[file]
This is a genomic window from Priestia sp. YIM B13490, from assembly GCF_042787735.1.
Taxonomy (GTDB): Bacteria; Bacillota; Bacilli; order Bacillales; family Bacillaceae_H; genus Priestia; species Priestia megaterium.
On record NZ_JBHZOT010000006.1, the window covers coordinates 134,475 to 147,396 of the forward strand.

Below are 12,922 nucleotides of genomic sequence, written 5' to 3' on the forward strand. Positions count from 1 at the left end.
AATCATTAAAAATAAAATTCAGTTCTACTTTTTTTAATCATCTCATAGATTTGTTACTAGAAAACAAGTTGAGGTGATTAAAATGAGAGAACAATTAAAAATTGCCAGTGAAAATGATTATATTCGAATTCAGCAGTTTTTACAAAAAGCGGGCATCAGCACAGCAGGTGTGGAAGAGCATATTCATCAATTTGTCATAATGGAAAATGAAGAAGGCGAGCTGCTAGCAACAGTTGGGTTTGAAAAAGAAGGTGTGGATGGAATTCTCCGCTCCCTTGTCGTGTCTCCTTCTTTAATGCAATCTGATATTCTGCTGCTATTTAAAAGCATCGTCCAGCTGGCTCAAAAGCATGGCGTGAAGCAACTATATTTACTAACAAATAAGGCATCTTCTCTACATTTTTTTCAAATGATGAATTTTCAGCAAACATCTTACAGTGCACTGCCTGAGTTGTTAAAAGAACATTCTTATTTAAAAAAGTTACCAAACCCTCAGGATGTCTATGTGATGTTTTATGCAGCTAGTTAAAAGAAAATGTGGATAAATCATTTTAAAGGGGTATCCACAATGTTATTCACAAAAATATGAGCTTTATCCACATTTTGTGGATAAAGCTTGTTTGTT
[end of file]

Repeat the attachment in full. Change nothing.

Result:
This is a genomic window from Priestia sp. YIM B13490, from assembly GCF_042787735.1.
Taxonomy (GTDB): Bacteria; Bacillota; Bacilli; order Bacillales; family Bacillaceae_H; genus Priestia; species Priestia megaterium.
On record NZ_JBHZOT010000006.1, the window covers coordinates 134,475 to 147,396 of the forward strand.

Below are 12,922 nucleotides of genomic sequence, written 5' to 3' on the forward strand. Positions count from 1 at the left end.
AATCATTAAAAATAAAATTCAGTTCTACTTTTTTTAATCATCTCATAGATTTGTTACTAGAAAACAAGTTGAGGTGATTAAAATGAGAGAACAATTAAAAATTGCCAGTGAAAATGATTATATTCGAATTCAGCAGTTTTTACAAAAAGCGGGCATCAGCACAGCAGGTGTGGAAGAGCATATTCATCAATTTGTCATAATGGAAAATGAAGAAGGCGAGCTGCTAGCAACAGTTGGGTTTGAAAAAGAAGGTGTGGATGGAATTCTCCGCTCCCTTGTCGTGTCTCCTTCTTTAATGCAATCTGATATTCTGCTGCTATTTAAAAGCATCGTCCAGCTGGCTCAAAAGCATGGCGTGAAGCAACTATATTTACTAACAAATAAGGCATCTTCTCTACATTTTTTTCAAATGATGAATTTTCAGCAAACATCTTACAGTGCACTGCCTGAGTTGTTAAAAGAACATTCTTATTTAAAAAAGTTACCAAACCCTCAGGATGTCTATGTGATGTTTTATGCAGCTAGTTAAAAGAAAATGTGGATAAATCATTTTAAAGGGGTATCCACAATGTTATTCACAAAAATATGAGCTTTATCCACATTTTGTGGATAAAGCTTGTTTGTT